Bicolana teen selected as speaker at UN event in Geneva

A Bicolana child leader from Donsol, Sorsogon in the Philippines arrived in Geneva, Switzerland on Monday to represent children in the Philippines and around the world at the UN event commemorating the 30th anniversary of the United Nations Convention on the Rights of the Child (UNCRC).

Zcyrel Barola, 17, is among the three child advisors chosen to speak and present at the UN event. The Filipino teen arrives in Geneva with Educo Philippines, her supporting organization, to join two other child delegates from Mexico and Canada.

“I feel happy working with kids just like myself. It’s been my dream to represent children not only in the Philippines [but also across the globe] in an international platform. There is fulfillment and satisfaction when you are part of something really big,” said Zcyrel, who has been working with Educo Philippines on child-friendly local governance projects in the Bicol Region. She also serves as the President of the Donsol Children’s Federation.

The event gathers various UN agencies, states and national human rights institutions, professionals working on children’s rights and children themselves will reflect on the implementation and achievements of the Convention in the past 30 years.

The UNCRC is the world’s most widely ratified human rights treaty in history. It marked the global recognition and commitment to respect, fulfill and protect children’s rights. In the Philippines, it is the benchmark in developing child rights-based plans and policies for Filipino children.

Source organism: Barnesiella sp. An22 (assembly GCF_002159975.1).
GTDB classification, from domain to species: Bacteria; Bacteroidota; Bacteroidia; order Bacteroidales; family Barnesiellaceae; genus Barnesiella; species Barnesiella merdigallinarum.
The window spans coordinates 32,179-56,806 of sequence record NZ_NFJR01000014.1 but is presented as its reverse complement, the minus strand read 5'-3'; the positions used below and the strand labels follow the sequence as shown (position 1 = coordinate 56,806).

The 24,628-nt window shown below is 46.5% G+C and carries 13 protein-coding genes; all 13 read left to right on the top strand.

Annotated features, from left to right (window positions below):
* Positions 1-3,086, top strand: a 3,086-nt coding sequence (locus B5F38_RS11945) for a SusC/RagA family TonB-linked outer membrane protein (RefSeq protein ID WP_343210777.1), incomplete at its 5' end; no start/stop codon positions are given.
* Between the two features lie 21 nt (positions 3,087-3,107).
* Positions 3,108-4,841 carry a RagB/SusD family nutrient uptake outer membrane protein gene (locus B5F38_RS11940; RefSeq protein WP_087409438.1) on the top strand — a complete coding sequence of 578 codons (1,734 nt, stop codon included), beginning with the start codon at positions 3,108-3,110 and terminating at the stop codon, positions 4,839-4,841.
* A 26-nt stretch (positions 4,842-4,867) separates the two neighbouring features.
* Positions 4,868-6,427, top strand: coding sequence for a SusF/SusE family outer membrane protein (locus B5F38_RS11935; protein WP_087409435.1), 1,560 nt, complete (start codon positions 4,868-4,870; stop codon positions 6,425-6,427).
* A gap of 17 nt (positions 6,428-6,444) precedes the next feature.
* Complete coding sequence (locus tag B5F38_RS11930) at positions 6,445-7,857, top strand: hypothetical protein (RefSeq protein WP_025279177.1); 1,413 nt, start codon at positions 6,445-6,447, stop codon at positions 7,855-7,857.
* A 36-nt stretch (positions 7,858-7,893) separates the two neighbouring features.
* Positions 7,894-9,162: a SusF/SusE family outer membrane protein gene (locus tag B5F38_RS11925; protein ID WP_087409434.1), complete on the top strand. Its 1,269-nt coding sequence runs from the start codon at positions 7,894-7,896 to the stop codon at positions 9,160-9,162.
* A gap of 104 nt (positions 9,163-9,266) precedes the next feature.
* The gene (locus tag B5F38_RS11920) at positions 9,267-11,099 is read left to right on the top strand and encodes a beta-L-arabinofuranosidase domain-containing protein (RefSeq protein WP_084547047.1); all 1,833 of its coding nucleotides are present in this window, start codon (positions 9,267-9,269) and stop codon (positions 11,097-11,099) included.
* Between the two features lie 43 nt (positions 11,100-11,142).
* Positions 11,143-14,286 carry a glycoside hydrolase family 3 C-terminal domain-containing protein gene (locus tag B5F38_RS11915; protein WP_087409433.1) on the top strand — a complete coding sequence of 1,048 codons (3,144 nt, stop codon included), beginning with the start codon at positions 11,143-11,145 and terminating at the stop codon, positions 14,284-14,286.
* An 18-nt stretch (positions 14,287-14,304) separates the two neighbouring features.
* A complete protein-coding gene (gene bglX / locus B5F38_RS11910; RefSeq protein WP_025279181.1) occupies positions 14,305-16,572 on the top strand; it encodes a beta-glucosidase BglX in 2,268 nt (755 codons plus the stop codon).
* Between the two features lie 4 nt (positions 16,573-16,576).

In early 2019, Child Rights Connect and UNICEF announced a call for applications to its network organizations in search of child leaders who will support the development of a child-friendly version of the UNCRC. Child Rights Connect coordinated consultation meetings from February to July with child advisors selected from nine countries.

For Zcyrel, creating a UNCRC version for children is crucial.

“Adults made this (the Convention). The words are for adults. I think Conventions about and for children should be understood by the children themselves,” she said. “I want children to read the UNCRC and realize that this is for them. Once you’re aware of your rights, you can claim them and protect yourself”.